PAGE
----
Scientists from University of Connecticut have partnered with Oxford Nanopore Technologies to sequence all possible isoforms of the most complex gene known, Down Syndrome cell adhesion molecule 1 (Dscam1), and three other genes, all from Drosophila. The researchers used the MinION nanopore sequencer to obtain 7,899 full-length isoforms. The study has been published in the journal Genome Biology.
Currently, transcripts from a cell are sequenced by high-throughput RNA sequencing. This method is very useful because it allows to obtain the sequence of a gene after splicing, the one conformed only by exons. Tipically, mRNA is primed in its poly-A tail with poly-T oligos, reverse transcribed and amplified. The resulting cDNA is then fragmented and sequenced in small reads that are later assembled by complementarity until the original sequence is reconstructed. The problem comes when dealing with isoforms: different versions of a gene obtained by alternative splicing. Some eukaryotic genes encode from hundreds to thousands of isoforms. With a technique that breaks all isoforms apart in small cDNA pieces it is very difficult to tell which were the original forms or how many of them existed, even using software tools for transcript quantitation. An alternative is Pacific Bioscience sequencing, which can obtain full cDNA lenght reads. However, its high cost makes this option unworkable for most labs. Thus, the team lead by Dr. Graveley decided to try the minION, a relatively cheap sequencing device that generates very long reads.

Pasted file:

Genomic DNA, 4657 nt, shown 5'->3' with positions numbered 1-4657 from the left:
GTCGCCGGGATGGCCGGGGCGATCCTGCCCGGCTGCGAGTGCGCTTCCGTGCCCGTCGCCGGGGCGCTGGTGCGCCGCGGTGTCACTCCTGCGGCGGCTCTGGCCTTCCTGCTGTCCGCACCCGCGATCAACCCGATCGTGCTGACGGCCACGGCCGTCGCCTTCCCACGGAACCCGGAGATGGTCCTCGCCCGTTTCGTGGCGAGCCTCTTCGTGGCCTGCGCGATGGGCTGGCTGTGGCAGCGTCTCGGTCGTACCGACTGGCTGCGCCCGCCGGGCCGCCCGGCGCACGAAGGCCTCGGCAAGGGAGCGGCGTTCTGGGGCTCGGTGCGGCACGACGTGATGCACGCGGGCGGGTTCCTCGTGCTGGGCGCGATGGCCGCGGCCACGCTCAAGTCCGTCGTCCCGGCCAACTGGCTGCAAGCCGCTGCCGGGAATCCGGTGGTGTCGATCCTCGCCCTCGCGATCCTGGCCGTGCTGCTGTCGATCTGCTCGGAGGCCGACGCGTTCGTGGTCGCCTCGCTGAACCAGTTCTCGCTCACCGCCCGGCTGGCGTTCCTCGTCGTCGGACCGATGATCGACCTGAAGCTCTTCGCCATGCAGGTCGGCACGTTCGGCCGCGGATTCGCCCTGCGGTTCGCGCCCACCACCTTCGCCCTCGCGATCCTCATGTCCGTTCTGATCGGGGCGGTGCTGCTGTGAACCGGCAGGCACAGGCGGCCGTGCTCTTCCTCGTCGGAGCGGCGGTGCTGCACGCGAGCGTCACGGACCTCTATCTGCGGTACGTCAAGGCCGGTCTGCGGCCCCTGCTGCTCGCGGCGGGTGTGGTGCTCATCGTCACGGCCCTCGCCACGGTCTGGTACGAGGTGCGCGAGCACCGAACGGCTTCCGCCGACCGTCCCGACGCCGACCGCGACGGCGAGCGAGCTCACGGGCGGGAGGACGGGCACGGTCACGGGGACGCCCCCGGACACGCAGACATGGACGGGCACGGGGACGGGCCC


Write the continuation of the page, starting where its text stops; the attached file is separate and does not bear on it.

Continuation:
Taking advantage of MinION´s ability to read single molecules
Unlike in traditional methods, the small device reads a single DNA strand that passes through a pore. Five bases are read at a time, and each combination of five generates a specific electrical readout, allowing the MinION to read the sequence without interruption. The UConn researchers analyzed four Drosophila genes, Dscam1 among them. From fruit fly brain cells, they purified and reverse transcribed RNA, and isolated the intended DNAs to pass them through the Nanopore. The team found out that Dscam1 has 115 exons, 95 of them being alternatively spliced, resulting in 38,016 possible isoforms. They sequenced full length cDNAs from all four genes, cataloguing 7899 expressed isoforms.
The successful study will encourage the use of the MinION, a portable and cheap device that is accessible to many labs in monetary and logistics terms.